Instead, Cassaccia said that 5G Broadcast should be compared to competitive standards like those from the Advanced Television Systems Committee (ATSC) in the US or the Digital Video Broadcasting (DVB) in Europe. One of the reasons the 3GPP made the 5G Broadcast standard applicable to broadcasters and media companies was because it wanted to make sure that this was a solution that was adoptable and there was market interest. According to Devaki, Chandramouli, head of North American standardization at Nokia, the 3GPP didn’t want a repeat of its LTE Broadcast standard, also known as evolved multimedia broadcast multicast services (eMBMS), which didn’t generate much interest from the market. “The 3GPP has limited time and resources so we have to prioritize the features,” Chandramouli said. “We want to spend the effort on features that will eventually become a commercial reality.”

    Building the ecosystem

    Cassaccia said he believes that some countries are more likely to use 5G Broadcast technology because the broadcasters already have licenses for UHF spectrum. And, in some cases, the wireless provider and the broadcasting company have the same parent company, making it easier to establish a business partnership.

    But in the US, the FCC auctioned off UHF television spectrum in the 700MHz band in 2008. Most of those 700MHz licenses went to US wireless operators, and they used that spectrum to deploy 4G.

    Nevertheless, Cassaccia envisions that some broadcasters and wireless providers will ink some sort of alliance because ultimately the broadcast content has to be received by a wireless device and that device will need a 5G Broadcast-compatible chipset.

    He said that although broadcasters can string together a 5G Broadcast network using their broadcast towers, they must still have an end user device that has 5G Broadcast-equipped silicon to receive the broadcast signal. That’s why Qualcomm is closely eying this area. “We want to see if there is enough momentum to make this feature a part of the silicon,” he said.

    But Qualcomm isn’t the only champion of 5G Broadcast. The 5G Media Action Group (5G MAG), which is based in Geneva, Switzerland, includes members from technology companies, network operators, media groups and content companies. The group works with its members to collaborate on 5G solutions for the production and distribution of media content and services. Qualcomm is a member of 5G MAG as is Verizon and BT.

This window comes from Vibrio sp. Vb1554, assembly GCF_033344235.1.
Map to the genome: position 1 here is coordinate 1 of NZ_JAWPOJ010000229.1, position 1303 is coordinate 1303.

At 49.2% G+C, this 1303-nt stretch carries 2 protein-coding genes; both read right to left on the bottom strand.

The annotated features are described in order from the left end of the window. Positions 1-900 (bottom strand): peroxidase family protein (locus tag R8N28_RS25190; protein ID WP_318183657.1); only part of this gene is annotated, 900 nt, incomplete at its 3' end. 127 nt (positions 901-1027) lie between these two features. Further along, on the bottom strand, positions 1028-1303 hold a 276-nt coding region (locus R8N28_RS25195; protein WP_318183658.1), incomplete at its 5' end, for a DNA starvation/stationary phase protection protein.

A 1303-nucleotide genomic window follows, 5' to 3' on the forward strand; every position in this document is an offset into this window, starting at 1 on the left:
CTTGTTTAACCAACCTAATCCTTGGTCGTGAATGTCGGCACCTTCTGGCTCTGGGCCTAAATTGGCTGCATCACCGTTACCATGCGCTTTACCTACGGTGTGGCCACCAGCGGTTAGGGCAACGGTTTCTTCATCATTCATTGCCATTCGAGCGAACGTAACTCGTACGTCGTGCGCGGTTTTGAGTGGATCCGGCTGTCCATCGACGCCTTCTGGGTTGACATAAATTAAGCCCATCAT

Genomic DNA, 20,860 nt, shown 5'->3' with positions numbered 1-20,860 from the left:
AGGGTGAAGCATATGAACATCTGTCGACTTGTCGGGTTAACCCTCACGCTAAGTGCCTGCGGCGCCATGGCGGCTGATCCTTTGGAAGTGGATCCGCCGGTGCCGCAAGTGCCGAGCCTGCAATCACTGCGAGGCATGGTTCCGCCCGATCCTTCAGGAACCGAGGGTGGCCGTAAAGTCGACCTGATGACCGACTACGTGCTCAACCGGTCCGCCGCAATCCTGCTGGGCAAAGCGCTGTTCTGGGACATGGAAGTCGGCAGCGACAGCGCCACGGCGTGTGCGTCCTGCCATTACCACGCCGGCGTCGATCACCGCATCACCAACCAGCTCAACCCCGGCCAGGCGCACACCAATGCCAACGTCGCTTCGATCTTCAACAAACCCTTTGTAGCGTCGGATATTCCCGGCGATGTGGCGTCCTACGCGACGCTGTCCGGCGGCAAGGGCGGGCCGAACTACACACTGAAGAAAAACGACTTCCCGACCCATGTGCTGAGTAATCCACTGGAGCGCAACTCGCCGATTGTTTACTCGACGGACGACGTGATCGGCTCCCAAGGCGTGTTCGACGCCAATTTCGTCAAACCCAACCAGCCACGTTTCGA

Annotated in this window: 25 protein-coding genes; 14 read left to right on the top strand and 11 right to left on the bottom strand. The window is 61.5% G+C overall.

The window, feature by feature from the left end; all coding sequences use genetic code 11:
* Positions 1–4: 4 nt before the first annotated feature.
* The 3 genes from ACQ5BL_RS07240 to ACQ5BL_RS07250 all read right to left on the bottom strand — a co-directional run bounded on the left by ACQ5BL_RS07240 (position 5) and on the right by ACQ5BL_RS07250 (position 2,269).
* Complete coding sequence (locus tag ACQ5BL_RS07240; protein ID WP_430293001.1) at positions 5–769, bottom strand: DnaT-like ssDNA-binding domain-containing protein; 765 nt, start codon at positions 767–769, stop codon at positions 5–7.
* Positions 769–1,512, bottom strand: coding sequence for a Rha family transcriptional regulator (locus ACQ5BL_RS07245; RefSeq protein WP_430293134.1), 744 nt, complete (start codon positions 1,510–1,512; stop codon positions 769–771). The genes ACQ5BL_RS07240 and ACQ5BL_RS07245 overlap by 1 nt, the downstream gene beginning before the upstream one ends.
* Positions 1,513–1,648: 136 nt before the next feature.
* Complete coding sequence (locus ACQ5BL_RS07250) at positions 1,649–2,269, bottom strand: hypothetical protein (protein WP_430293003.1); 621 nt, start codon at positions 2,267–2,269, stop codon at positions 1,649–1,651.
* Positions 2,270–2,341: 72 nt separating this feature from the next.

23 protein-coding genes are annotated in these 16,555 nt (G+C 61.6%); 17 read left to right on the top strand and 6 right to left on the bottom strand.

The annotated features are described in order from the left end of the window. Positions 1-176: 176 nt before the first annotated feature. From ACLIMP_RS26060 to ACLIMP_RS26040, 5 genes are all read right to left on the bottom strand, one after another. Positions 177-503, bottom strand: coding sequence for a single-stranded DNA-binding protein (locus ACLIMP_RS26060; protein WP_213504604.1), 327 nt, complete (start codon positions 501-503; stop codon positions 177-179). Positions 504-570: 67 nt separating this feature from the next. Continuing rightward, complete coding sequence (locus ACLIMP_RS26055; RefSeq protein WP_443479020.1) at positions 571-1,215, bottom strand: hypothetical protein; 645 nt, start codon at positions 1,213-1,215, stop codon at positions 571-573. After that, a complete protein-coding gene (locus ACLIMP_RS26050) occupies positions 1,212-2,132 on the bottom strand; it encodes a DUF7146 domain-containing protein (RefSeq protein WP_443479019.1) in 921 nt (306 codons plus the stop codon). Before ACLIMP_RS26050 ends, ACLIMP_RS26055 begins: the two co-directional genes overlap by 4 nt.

Jordi Gimenez, head of technology at 5G-MAG, said that the group is dedicated to working with the 3GPP on standards and makes sure that requirements for media applications are included in 3GPP standards. “We have trials of 5G Broadcast in Germany, Austria, Italy and France,” he said.

    The trial in Germany involves a consortium of companies, including Kathrein Broadcast GmbH, Porsche, Telekom Deutschland and Rohde & Schwarz, that have agreed to spend two years testing a service called 5G Media2Go. 5G Media2Go will use 5G Broadcast technology to provide media services in vehicles. The goal of the trial is to assess the viability of using 5G Broadcast to combine linear and non-linear content for consumption inside vehicles.

    The trial uses two high-power transmitters from broadcast network sites in Stuttgart and Heilbronn, Germany, plus low-power transmitters at mobile network sites to create a single network. That network distributes linear TV programs using 5G Broadcast over UHF spectrum channel 40.

    However, there are other trials as well. In Beijing, China, the country’s National Radio and Television Administration is working on 5G field trials. The goal is to have a commercially deployed 5G Broadcast network in the country in time for the 2022 Winter Olympics.

    Cassaccia said that he hopes that the technology is commercially available in the next couple of years but admits that the biggest challenge is coming up with a business model. “There are business model and strategy questions that are being answered.”